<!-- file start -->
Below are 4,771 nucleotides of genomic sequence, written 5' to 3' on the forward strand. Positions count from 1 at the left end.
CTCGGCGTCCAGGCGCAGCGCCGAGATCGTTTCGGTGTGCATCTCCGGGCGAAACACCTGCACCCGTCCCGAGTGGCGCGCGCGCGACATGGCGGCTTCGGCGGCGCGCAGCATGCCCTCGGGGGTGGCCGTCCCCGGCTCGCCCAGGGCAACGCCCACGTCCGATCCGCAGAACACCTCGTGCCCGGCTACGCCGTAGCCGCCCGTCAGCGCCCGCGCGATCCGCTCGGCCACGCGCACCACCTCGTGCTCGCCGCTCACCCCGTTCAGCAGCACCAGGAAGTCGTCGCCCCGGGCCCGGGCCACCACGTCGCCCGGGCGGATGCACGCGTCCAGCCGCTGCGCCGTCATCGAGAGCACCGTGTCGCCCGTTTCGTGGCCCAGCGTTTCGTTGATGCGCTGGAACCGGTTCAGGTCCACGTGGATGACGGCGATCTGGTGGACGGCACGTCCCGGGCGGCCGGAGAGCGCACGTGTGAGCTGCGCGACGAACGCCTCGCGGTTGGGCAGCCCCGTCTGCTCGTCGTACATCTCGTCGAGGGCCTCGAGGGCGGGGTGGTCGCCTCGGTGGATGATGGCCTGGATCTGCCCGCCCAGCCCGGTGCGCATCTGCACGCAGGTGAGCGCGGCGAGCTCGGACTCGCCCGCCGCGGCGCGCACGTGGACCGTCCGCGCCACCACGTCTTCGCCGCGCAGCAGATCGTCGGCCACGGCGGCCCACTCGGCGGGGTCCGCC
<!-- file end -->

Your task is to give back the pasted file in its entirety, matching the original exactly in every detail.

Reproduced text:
Below are 4,771 nucleotides of genomic sequence, written 5' to 3' on the forward strand. Positions count from 1 at the left end.
CTCGGCGTCCAGGCGCAGCGCCGAGATCGTTTCGGTGTGCATCTCCGGGCGAAACACCTGCACCCGTCCCGAGTGGCGCGCGCGCGACATGGCGGCTTCGGCGGCGCGCAGCATGCCCTCGGGGGTGGCCGTCCCCGGCTCGCCCAGGGCAACGCCCACGTCCGATCCGCAGAACACCTCGTGCCCGGCTACGCCGTAGCCGCCCGTCAGCGCCCGCGCGATCCGCTCGGCCACGCGCACCACCTCGTGCTCGCCGCTCACCCCGTTCAGCAGCACCAGGAAGTCGTCGCCCCGGGCCCGGGCCACCACGTCGCCCGGGCGGATGCACGCGTCCAGCCGCTGCGCCGTCATCGAGAGCACCGTGTCGCCCGTTTCGTGGCCCAGCGTTTCGTTGATGCGCTGGAACCGGTTCAGGTCCACGTGGATGACGGCGATCTGGTGGACGGCACGTCCCGGGCGGCCGGAGAGCGCACGTGTGAGCTGCGCGACGAACGCCTCGCGGTTGGGCAGCCCCGTCTGCTCGTCGTACATCTCGTCGAGGGCCTCGAGGGCGGGGTGGTCGCCTCGGTGGATGATGGCCTGGATCTGCCCGCCCAGCCCGGTGCGCATCTGCACGCAGGTGAGCGCGGCGAGCTCGGACTCGCCCGCCGCGGCGCGCACGTGGACCGTCCGCGCCACCACGTCTTCGCCGCGCAGCAGATCGTCGGCCACGGCGGCCCACTCGGCGGGGTCCGCC